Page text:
Chinatown, Sydney

Chinatown, Sydney

Chinatown, Sydney
At Hay Street intersection, looking down Dixon Street
Chinese 雪梨華埠
Alternative Chinese name
Chinese 悉尼唐人街
Market City
Golden Water Mouth

Sydney's Chinatown (Chinese: 雪梨華埠 or 悉尼唐人街) is an urban locality in the southern part of the Sydney central business district, in New South Wales, Australia. It is located in Haymarket, between Central Station and Darling Harbour. It is part of the local government area of the City of Sydney and is Australia's largest Chinatown.[1]

Contents

  • Location and history 1
  • Sister cities 2
  • Bilingual street signs 3
  • See also 4
  • References 5
  • External links 6
  • Further reading 7

Location and history

The current location is the third in Sydney to be known as Chinatown. In the late 19th century, it was located in Hay Street, there is a sculpture made from a dead tree trunk; created by artist Lin Li in 1999 and named Golden Water Mouth, it was said by its instigators to bring good fortune to the Chinese community. Other streets and lanes within Sydney's Chinatown include Factory Street, Goulburn Street, Little Hay Street, Kimber Lane and Thomas Street.

At the southern side of Chinatown, next to Hay Street, a large complex called Market City has been built, behind the walls retained from the site's old produce markets. It contains a modern shopping centre, restaurants (including an 800+ seat Yum Cha Restaurant called The Eight Modern Chinese Restaurant), boutique shops, City Amusements (a large indoor entertainment complex), and the Haymarket Paddy's Markets, a Wednesday-to-Sunday produce and flea market, as well as a large residential high-rise building called the Peak Apartments.

Unlike the Chinatowns in some other countries, Sydney's Chinatown has been relatively free of crime and hygiene issues. However, since there are many skyscrapers in Sydney, there are some concerns within the Chinese community about the building height restrictions imposed by the image-conscious local government authorities.

By the 1920s, Sydney's Chinatown migrated over to Campbell Street, and was then placed with the Capitol Theatre.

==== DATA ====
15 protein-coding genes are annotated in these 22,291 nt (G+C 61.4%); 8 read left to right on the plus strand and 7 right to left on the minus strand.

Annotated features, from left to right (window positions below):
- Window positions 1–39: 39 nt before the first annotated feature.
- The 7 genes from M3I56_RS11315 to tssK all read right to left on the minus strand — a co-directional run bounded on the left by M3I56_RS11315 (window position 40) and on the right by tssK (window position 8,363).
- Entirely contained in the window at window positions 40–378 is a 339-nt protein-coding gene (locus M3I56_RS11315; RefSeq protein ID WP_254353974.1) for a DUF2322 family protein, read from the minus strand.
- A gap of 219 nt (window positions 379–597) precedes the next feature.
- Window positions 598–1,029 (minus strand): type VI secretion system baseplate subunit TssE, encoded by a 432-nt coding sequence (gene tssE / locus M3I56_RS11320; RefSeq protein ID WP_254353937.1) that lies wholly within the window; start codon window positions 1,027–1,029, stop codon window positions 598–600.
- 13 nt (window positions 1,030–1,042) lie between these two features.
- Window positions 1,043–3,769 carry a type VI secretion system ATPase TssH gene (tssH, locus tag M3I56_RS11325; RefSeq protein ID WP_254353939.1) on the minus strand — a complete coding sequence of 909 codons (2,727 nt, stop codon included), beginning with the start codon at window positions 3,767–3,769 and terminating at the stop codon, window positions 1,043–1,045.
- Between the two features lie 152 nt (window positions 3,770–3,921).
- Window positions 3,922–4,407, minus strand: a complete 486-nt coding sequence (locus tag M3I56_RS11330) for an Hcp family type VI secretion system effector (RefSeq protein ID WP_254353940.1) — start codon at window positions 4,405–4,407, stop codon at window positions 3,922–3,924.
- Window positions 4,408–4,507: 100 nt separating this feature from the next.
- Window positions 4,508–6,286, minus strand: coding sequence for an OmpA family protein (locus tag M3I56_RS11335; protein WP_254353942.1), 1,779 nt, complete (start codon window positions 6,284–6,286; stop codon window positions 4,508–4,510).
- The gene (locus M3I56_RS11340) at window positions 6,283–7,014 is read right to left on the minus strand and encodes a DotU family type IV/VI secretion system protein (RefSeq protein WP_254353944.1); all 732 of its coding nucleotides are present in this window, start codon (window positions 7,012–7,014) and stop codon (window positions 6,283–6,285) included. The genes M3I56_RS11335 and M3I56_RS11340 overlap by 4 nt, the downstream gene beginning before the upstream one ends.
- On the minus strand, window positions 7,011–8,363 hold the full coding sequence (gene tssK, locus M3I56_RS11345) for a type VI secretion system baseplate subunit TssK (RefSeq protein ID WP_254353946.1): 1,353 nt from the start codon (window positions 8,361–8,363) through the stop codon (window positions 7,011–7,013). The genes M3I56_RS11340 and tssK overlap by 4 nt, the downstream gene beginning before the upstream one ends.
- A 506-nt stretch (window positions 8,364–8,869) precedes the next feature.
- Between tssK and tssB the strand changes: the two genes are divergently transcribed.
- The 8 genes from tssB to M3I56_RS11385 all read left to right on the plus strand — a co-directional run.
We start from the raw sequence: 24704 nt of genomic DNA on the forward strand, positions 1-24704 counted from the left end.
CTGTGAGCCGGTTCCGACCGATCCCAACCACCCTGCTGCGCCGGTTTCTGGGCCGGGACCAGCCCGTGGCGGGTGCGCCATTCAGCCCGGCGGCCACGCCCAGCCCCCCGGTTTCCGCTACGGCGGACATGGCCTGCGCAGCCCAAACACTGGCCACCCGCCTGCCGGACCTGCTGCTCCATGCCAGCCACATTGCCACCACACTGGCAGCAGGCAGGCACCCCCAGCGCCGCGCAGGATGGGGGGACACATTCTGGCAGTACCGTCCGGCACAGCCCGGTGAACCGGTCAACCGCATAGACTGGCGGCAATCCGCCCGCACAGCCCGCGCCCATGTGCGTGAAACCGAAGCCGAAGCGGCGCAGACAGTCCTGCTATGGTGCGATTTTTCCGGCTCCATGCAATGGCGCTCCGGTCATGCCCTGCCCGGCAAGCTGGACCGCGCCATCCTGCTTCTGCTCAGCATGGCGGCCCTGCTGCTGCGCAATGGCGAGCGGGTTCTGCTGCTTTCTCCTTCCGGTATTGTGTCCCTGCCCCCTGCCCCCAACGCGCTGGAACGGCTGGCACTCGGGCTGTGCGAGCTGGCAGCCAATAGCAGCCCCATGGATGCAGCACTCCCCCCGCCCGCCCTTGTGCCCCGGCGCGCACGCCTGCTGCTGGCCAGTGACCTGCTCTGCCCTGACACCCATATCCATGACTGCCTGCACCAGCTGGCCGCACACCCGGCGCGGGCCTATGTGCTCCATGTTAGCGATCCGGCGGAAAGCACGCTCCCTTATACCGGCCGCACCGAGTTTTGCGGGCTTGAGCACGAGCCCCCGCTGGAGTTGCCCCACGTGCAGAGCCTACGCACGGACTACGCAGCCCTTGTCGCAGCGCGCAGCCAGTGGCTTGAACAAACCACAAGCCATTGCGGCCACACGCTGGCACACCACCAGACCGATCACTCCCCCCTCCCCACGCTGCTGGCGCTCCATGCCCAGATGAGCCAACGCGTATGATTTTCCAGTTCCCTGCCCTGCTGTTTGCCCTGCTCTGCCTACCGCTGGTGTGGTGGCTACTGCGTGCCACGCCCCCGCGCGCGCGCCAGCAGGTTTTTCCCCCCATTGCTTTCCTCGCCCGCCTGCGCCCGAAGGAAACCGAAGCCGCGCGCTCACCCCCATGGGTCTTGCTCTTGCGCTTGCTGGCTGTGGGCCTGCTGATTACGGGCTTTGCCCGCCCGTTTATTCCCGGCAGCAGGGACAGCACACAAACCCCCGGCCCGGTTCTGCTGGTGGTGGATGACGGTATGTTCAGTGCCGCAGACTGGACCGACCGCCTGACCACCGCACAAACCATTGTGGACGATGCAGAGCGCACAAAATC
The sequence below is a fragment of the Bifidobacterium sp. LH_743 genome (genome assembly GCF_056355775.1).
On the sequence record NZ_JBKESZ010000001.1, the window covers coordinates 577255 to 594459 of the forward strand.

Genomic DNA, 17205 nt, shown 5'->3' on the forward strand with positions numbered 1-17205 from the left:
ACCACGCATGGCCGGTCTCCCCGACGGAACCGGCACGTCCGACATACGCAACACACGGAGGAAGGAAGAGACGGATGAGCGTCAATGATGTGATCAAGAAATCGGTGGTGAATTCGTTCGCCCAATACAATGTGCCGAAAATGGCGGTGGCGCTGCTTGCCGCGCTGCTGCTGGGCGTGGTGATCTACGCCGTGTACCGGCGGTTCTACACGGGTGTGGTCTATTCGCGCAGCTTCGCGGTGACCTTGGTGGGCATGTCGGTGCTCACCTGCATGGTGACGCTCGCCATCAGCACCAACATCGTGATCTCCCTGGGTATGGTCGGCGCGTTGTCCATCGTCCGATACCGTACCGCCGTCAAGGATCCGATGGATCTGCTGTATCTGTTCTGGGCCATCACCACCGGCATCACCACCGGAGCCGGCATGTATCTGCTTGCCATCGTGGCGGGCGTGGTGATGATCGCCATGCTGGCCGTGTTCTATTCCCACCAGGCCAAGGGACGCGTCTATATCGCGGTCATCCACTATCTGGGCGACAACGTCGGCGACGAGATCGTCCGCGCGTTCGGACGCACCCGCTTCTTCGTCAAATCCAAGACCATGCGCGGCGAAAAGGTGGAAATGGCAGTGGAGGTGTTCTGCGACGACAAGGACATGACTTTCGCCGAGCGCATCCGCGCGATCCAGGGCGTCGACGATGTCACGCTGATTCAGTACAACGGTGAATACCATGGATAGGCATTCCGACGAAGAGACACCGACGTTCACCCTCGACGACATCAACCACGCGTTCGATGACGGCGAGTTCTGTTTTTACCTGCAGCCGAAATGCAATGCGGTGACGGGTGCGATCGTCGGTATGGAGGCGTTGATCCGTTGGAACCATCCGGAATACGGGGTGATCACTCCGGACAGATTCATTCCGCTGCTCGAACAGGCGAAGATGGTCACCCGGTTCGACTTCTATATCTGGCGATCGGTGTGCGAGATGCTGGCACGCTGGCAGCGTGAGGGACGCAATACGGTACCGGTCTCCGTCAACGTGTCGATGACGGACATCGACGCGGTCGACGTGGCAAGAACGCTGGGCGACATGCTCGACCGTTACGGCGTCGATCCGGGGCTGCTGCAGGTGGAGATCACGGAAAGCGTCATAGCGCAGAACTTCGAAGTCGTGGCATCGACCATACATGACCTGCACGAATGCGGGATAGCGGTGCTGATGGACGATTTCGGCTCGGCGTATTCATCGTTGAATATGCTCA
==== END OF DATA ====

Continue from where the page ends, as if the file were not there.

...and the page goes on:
There are also satellite Chinatowns that have emerged in the past two decades in several Sydney suburbs such as Cabramatta, Ashfield, Hurstville, Eastwood, Campsie, Parramatta, Chatswood, Burwood and Flemington. But Sydney's Chinatown still remains a major focus for the Chinese Australian community.[2]

Sister cities

Sydney is the sister city of Guangzhou in China, and as a gift to Sydney in Australia's Bicentennial year (1988), the Chinese Garden of Friendship was constructed on the western border of Chinatown in the Darling Harbour Precinct. It is one of the few public traditional Chinese gardens outside of China.[3]

Bilingual street signs

See also

References

  1. ^ "Chinatown and Haymarket". Sydney.com. Retrieved 6 June 2013. 
  2. ^ "Eastern promise spreads to the suburbs".  
  3. ^ "Chinese Garden of Friendship". Sydney Harbour Foreshore Authority. Retrieved 6 June 2013. 

External links

  • Shirley Fitzgerald (2008). "Chinatown". ] CC-By-SA [ 
  • SYDNEY.com - Chinatown and Haymarket

Further reading

  • Fitzgerald, Shirley (1997). Red Tape, Gold Scissors (The story of Sydney's Chinese) (Paperback).  
  • D. Manning Richards, Destiny in Sydney: An epic novel of convicts, Aborigines, and Chinese embroiled in the birth of Sydney, Australia, ISBN 978-0-984541003